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Innovation In Financial Services-Oxymoron? Future Tech Lessons Learned From The Asian Financial Forum

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My personal passion for innovation and tech (Geek Girl alert!) has lead me to try and push financial services firms from a stone-age mentality about technology toward the Jetsons-era approach taken by most other industries. I have long held that financial services firms tend to see technology spends as merely "expense items" rather than the "revenue generators" that they can be. In other words, they will only invest in new tech when the old stuff is kaput, rather than imagine how making investments in new technologies early might give them an edge over the competition. It's an attitude born out of a financial services culture that privileges rigidity and sticking with the status quo.

But that culture has to change. Today, there is extra urgency behind the need for a shift toward innovation: many new financial services competitors that are small, nimble and on the cutting edge of technology entered the market right after the financial crisis, when established firms were busy licking their wounds. The old guard is going to need to stay on top of innovation just to keep up with the new guard.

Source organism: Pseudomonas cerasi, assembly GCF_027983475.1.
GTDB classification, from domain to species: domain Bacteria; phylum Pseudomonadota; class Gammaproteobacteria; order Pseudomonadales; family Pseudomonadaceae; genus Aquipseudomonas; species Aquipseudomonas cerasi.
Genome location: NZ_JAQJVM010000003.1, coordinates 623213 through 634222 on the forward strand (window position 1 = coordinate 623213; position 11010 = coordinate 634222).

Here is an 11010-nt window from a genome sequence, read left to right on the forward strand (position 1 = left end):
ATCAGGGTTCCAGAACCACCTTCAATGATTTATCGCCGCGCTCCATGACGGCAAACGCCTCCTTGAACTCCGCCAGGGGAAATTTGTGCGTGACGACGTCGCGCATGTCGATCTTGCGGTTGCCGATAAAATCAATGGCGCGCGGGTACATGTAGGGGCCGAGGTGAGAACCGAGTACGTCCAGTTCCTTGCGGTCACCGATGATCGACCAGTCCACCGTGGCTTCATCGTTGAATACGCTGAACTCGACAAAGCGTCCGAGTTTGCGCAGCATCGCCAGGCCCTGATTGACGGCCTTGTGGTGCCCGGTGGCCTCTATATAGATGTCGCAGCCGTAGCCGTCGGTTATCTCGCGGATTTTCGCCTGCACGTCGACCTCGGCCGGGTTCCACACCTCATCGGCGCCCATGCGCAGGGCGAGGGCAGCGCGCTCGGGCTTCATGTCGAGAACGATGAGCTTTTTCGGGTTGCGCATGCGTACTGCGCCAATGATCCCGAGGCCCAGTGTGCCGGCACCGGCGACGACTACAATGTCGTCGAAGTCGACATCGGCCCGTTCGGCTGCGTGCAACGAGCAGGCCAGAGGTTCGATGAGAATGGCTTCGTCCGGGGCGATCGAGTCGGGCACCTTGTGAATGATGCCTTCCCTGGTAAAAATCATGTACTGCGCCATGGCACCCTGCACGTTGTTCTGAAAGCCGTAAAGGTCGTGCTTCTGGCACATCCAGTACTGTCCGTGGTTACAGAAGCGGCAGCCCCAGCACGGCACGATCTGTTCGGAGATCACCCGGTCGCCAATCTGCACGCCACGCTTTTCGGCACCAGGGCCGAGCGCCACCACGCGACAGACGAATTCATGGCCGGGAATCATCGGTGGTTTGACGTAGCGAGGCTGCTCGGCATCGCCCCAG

When the Hong Kong Trade Development Council (HKTDC) invited me to attend the Asian Financial Forum in Hong Kong a few weeks ago, I got a chance to hear first-hand what kind of thinking on financial services innovation is happening in Asia. The HKTDC has more than 40 offices globally to promote offshore and existing business in Hong Kong, mainland China, and all of Asia. The Asian Financial Forum is the largest financial services conference in Asia, boasting over 2000 attendees, over 100 distinguished speakers from the private sector, and public sector--both business people and policy makers. About four out of five of the participants were CEO-level or other C-Suite executives. The conference also drew more than 500 journalists from 39 countries.